KVCTC: PO Box 6218 Kangaroo Valley NSW 2577

Many residents of Kangaroo Valley will know that a main language spoken by the Indigenous people with custodianship of the Valley before it was settled by Europeans and continuing to this day is the Dharawal (Tharawal) language. It might be less well-known that the meaning of Dharawal is cabbage tree palm (Livistona australis).

The cabbage tree palm was found in profusion right up and down the coast, particularly from Botany Bay to the Shoalhaven, and correlates with the land of the Dharawal-speaking people. Today, these beautiful palm trees often stand tall as the one remaining tree in an open paddock.

The National Parks and Wildlife Service describe the cabbage tree palm as having leaves that span 3-4m in length and a trunk reaching a height of up to 30m, making it one of the tallest native Australian plants. It thrives in the rainforest margins along the east coast of NSW and, in summer, it produces striking spikes of cream flowers which resemble cabbages. It now has a protected conservation status in NSW.

Connection with Kangaroo Valley

Dharawal Elder and respected historian, the late Les Bursill OAM, has written about the cabbage tree palm in his autobiography, The Past is in us, not Behind us (2019, Sutherland Shire Reconciliation). Interestingly, Les Bursill’s great-great-grandparents were William and Susan Rollan, the first interracial couple in Kangaroo Valley, who married in 1846 in Albion Park. They had six children who went to the local school at Calderwood. They had the right to attend school as their father was English.

Susan was the daughter of an Indigenous man, Karradju (clever man), also known as Dr Ellis, who was the leader of the Kangaroo Valley Aboriginal people from the Bong Bong clan. He is credited, among many other things, with showing Henry Osborne the walking tracks from Kangaroo Valley to Moss Vale. He was highly regarded by the botanist William Macarthur because of his extensive knowledge of plants. One of the things he is said to have pointed out to Macarthur is that cabbage tree palms will have different names when they grow near the seashore, a lakeside or a mountain range.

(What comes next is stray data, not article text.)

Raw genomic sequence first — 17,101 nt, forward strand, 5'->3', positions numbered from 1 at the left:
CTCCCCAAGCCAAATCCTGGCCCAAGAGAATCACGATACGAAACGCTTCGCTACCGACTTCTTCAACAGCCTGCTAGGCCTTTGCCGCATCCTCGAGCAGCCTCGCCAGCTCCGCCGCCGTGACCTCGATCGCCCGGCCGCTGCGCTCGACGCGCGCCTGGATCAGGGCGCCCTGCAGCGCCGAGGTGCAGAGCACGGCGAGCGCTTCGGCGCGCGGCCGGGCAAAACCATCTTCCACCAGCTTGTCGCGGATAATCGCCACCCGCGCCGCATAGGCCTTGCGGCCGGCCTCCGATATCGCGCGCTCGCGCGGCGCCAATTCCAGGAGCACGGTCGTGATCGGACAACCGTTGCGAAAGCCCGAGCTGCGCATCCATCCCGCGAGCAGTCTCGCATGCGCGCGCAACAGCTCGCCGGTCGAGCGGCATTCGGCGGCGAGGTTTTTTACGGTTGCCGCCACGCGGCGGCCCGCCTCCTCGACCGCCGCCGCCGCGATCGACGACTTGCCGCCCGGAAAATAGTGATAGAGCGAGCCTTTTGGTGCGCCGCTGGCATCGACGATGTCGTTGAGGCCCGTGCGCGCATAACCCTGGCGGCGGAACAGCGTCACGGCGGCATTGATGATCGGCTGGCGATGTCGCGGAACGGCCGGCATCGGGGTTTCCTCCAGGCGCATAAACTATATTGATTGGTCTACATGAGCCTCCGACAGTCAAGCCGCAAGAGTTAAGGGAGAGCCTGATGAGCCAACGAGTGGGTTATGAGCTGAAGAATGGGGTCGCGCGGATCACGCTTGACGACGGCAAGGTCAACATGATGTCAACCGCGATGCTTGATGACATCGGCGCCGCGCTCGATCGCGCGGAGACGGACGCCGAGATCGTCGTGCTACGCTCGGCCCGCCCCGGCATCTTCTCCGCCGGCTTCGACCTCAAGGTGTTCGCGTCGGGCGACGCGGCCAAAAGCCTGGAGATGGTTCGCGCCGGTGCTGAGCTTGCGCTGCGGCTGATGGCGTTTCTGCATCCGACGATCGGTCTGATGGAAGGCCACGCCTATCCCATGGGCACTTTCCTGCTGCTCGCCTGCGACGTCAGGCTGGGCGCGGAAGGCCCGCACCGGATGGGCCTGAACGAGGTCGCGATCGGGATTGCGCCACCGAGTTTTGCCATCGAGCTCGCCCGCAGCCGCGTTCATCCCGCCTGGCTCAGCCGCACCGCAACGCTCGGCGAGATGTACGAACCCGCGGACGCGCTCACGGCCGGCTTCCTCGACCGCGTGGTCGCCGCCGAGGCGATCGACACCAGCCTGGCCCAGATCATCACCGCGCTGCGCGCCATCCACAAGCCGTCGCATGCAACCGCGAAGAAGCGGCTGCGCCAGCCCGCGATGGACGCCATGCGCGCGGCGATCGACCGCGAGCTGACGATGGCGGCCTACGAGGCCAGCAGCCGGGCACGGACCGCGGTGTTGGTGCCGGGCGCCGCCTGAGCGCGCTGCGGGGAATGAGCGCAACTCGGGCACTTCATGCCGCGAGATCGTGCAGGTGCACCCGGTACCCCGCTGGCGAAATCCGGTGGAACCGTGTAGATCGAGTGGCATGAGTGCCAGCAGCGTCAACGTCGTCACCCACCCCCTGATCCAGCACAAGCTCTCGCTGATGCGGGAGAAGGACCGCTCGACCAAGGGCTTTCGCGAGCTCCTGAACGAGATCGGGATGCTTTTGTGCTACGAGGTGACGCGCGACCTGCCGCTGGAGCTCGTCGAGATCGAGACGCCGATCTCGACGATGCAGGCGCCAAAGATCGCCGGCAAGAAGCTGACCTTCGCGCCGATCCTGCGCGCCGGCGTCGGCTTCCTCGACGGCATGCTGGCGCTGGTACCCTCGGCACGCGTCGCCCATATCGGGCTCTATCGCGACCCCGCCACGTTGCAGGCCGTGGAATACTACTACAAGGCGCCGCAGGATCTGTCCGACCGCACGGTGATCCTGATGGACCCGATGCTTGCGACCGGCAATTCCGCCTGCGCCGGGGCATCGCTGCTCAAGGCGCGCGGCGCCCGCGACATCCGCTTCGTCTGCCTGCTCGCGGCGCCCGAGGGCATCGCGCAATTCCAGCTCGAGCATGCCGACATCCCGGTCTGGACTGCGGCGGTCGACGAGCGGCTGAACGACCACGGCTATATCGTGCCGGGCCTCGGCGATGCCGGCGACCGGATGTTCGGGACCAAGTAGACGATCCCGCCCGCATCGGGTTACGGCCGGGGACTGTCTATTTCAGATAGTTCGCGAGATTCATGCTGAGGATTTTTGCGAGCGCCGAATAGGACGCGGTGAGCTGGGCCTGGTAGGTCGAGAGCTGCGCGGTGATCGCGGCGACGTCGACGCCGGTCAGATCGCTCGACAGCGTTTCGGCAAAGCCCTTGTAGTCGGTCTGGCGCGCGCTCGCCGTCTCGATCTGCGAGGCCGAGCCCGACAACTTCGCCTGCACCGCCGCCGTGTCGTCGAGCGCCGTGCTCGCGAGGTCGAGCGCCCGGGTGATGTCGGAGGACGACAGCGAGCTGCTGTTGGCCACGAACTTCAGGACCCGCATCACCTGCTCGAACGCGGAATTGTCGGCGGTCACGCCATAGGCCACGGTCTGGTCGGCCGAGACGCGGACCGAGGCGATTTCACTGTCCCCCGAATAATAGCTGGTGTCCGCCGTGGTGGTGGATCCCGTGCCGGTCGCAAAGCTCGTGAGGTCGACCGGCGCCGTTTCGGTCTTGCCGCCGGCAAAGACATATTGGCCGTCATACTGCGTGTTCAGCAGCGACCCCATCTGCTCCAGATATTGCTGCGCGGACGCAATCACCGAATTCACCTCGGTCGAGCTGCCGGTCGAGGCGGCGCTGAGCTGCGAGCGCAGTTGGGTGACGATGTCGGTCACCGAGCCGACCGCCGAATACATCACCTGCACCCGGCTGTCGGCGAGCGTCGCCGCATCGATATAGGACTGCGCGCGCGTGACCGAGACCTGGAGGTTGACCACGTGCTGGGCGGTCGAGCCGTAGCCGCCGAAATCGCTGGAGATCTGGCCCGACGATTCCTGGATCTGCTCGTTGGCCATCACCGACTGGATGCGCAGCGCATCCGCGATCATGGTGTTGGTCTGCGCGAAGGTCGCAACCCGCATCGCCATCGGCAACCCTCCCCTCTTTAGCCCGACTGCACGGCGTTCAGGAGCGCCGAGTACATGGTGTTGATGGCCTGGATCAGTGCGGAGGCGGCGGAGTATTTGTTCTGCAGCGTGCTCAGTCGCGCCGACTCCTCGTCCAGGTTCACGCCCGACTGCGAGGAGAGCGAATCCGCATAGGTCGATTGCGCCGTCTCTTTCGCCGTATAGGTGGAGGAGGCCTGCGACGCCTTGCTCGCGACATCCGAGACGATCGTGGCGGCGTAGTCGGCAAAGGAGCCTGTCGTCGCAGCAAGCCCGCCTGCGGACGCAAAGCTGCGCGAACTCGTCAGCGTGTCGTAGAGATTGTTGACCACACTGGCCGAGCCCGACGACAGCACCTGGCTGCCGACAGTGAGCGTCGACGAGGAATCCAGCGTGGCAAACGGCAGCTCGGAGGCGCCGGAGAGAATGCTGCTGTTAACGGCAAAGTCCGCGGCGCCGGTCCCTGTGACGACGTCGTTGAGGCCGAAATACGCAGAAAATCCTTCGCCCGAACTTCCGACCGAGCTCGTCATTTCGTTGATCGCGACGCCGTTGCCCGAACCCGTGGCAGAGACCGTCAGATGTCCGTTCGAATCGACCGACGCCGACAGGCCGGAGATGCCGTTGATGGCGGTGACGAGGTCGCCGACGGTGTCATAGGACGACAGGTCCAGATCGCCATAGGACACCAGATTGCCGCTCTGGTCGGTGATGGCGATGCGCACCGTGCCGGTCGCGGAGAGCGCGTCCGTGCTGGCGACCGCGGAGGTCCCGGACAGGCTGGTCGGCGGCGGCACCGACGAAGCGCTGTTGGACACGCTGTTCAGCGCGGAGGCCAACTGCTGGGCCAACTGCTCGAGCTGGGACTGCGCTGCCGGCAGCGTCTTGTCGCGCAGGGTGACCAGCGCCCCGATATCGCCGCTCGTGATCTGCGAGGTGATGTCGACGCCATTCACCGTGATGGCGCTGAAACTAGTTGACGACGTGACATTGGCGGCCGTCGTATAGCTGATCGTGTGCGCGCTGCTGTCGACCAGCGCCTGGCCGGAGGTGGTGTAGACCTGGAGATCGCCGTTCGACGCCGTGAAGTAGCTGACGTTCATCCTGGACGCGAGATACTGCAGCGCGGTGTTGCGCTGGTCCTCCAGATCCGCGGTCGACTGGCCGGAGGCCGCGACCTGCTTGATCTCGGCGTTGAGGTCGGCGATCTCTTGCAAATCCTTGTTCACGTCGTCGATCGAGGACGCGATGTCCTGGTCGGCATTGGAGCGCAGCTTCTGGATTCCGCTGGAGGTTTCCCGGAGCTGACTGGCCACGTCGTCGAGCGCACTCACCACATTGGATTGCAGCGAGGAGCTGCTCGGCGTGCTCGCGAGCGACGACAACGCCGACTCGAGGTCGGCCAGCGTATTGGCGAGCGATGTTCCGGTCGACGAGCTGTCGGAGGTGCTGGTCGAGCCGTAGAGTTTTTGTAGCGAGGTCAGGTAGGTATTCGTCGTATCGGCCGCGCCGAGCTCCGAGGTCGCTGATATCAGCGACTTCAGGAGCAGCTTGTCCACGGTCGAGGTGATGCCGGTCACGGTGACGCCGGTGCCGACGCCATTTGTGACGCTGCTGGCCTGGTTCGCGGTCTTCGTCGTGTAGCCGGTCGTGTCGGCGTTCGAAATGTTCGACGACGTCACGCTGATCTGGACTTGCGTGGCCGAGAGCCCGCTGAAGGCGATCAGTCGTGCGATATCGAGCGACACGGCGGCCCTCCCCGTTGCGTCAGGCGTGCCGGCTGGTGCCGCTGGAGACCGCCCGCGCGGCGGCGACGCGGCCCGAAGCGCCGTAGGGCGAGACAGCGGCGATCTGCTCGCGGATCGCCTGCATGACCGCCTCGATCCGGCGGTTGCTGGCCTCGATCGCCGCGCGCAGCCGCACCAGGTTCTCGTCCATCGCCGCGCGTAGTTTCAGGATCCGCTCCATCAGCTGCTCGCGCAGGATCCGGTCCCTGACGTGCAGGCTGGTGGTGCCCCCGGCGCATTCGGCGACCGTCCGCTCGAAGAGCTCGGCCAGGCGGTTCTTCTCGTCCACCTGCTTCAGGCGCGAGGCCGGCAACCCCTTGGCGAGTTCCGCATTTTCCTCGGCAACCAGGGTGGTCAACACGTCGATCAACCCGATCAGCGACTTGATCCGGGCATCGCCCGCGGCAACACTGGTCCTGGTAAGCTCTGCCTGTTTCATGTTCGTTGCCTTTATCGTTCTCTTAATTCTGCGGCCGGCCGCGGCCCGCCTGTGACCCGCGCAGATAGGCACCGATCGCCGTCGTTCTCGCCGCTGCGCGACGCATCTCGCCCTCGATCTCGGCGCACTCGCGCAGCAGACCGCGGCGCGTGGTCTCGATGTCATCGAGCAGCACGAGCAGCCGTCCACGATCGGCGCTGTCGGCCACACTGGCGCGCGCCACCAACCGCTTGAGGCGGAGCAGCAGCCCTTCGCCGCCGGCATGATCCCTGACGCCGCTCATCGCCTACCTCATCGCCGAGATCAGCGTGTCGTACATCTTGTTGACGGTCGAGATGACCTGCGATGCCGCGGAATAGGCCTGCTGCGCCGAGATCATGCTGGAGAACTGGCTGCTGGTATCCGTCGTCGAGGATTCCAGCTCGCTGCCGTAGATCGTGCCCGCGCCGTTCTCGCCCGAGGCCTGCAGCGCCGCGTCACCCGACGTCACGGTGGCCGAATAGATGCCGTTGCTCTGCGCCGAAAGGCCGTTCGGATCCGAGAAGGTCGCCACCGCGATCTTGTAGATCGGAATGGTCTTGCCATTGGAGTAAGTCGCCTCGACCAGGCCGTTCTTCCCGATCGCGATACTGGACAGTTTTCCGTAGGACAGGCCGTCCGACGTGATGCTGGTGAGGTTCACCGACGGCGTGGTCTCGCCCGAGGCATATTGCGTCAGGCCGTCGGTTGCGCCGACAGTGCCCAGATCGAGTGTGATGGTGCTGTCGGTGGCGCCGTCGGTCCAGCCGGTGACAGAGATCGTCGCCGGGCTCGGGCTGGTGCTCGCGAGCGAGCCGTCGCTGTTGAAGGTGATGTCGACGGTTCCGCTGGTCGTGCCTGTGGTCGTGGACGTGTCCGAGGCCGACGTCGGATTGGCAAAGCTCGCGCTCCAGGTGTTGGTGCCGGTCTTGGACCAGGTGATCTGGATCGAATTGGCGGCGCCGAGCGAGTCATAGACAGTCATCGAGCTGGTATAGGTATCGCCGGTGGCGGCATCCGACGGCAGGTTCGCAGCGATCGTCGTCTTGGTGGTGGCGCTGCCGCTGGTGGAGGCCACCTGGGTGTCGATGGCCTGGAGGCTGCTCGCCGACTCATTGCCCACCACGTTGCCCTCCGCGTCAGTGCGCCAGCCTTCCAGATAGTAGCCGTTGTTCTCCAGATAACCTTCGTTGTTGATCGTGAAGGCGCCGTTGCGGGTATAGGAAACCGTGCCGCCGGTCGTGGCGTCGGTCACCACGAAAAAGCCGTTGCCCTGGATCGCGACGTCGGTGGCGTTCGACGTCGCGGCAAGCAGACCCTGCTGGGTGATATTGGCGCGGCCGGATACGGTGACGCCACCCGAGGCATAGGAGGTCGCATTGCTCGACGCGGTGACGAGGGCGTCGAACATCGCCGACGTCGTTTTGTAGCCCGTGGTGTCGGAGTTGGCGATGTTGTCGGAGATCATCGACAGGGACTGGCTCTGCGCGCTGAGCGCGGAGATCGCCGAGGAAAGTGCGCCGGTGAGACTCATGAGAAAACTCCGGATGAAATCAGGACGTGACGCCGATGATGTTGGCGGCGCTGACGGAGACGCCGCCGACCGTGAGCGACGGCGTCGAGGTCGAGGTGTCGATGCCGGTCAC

Many uses

Bursill states that, prior to the coming of Europeans, clan life revolved around the cabbage tree palm as it provided the foundation to their daily sustenance. Water buckets were made by tying up each end of the palm frond. The fronds were also used to build shelters. The long slender trunks were straddled across creeks to make bridges. The twine from palm fibres was used in the making of fishing lines and rope.

According to the State Library’s Dictionary of Sydney, the tip of the tree is edible and was called ‘cabbage’ by European settlers, although eating it will kill the tree. The cabbage tree hat, donned by settlers, became famous in the colony and is part of the folklore.

Sarah Waddell

on behalf of

Reconciliation Allies Kangaroo Valley